DUI arrests don't always lead to convictions in court. Police officer mistakes, faulty breathalyzers and crime lab errors may get your charges reduced or dismissed. Visit our California DUI page to learn more.
Upon satisfactory completion of the probation terms, the court will dismiss the juvenile’s case. Once the case is dismissed, the judge orders that all records related to the dismissed case be sealed and then later destroyed.
To “seal” your a juvenile record means the court closes your file so that the documents in it essentially cease to exist. They are no longer public records. This means your case will no longer be assessable across all state government agencies including, the juvenile court, law enforcement agencies, the probation department, or the Department of Justice.
Upon the court’s order of dismissal of the petition, the arrest and other proceedings in the case shall be deemed not to have occurred and the juvenile may reply accordingly to an inquiry by employers, educational institutions, or other persons or entities regarding the arrest and proceedings in the case.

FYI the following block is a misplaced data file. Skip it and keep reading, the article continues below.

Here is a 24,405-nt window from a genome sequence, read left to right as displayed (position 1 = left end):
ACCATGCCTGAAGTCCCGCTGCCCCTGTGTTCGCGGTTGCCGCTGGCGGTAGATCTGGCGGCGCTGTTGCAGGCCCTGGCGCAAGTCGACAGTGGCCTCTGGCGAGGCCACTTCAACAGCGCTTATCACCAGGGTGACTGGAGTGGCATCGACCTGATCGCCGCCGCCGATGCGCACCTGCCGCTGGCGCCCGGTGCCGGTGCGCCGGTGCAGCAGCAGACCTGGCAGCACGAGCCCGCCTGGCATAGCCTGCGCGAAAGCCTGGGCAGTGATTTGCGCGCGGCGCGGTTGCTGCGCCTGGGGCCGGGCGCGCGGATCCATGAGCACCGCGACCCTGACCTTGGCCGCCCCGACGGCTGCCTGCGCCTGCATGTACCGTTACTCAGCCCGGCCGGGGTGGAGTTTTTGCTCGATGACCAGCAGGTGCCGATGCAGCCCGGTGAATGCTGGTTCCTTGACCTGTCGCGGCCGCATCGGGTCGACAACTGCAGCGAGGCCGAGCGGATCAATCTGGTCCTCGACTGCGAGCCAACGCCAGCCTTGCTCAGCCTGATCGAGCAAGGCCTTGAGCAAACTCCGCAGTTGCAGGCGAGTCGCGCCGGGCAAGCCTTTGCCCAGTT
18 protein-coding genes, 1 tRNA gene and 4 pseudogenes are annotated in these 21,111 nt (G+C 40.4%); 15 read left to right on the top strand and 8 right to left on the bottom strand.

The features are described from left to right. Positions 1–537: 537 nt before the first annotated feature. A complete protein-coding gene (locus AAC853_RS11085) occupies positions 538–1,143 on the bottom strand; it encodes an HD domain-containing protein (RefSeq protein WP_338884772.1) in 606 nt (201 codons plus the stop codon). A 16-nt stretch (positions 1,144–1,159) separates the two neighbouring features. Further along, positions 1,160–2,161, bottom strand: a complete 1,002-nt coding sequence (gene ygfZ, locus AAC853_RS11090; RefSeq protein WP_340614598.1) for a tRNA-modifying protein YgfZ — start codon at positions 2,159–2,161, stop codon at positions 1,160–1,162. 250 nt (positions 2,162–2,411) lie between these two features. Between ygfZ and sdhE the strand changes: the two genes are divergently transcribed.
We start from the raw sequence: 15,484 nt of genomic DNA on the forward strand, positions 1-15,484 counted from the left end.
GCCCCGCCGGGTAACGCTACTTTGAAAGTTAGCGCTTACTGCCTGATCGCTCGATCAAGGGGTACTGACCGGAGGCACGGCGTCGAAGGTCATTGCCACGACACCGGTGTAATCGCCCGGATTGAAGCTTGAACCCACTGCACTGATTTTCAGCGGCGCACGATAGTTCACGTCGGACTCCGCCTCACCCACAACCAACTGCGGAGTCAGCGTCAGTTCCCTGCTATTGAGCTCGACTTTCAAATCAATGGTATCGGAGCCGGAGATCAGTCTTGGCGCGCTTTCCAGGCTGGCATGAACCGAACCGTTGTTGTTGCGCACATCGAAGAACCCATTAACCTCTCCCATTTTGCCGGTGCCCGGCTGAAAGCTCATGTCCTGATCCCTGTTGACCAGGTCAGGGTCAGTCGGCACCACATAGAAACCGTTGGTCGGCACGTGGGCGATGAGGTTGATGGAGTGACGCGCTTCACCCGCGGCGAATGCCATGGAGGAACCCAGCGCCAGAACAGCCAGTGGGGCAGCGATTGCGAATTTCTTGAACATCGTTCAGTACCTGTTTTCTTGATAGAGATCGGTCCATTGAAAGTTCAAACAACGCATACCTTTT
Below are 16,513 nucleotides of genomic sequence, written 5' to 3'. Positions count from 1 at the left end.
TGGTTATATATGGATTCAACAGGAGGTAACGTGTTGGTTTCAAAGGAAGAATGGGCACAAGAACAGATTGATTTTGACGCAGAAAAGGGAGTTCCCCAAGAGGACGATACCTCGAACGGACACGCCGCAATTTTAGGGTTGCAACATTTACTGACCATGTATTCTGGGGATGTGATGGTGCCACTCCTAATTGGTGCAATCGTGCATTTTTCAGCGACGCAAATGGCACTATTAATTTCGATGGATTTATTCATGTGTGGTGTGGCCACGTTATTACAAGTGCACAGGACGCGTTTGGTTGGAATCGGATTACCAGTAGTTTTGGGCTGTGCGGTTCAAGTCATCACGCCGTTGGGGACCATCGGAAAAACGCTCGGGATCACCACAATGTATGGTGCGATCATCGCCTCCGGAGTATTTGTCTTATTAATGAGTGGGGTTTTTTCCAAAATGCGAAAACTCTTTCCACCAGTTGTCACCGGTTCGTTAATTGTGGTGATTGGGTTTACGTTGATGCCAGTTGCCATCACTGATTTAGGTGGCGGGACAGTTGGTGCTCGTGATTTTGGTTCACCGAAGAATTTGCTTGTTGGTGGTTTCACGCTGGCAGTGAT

However, juvenile records as to certain crimes in California are ineligible to be automatically sealed. The court will not automatically seal the record if one of the following crimes were committed when the juvenile was fourteen-years-old (14) or older:
rape with force, violence, or threat of great bodily harm*
A former Los Angeles prosecutor, attorney Neil Shouse graduated with honors from UC Berkeley and Harvard Law School (and completed additional graduate studies at MIT). He has been featured on CNN, Good Morning America, Dr Phil, The Today Show and Court TV. Mr Shouse has been recognized by the National Trial Lawyers as one of the Top 100 Criminal and Top 100 Civil Attorneys.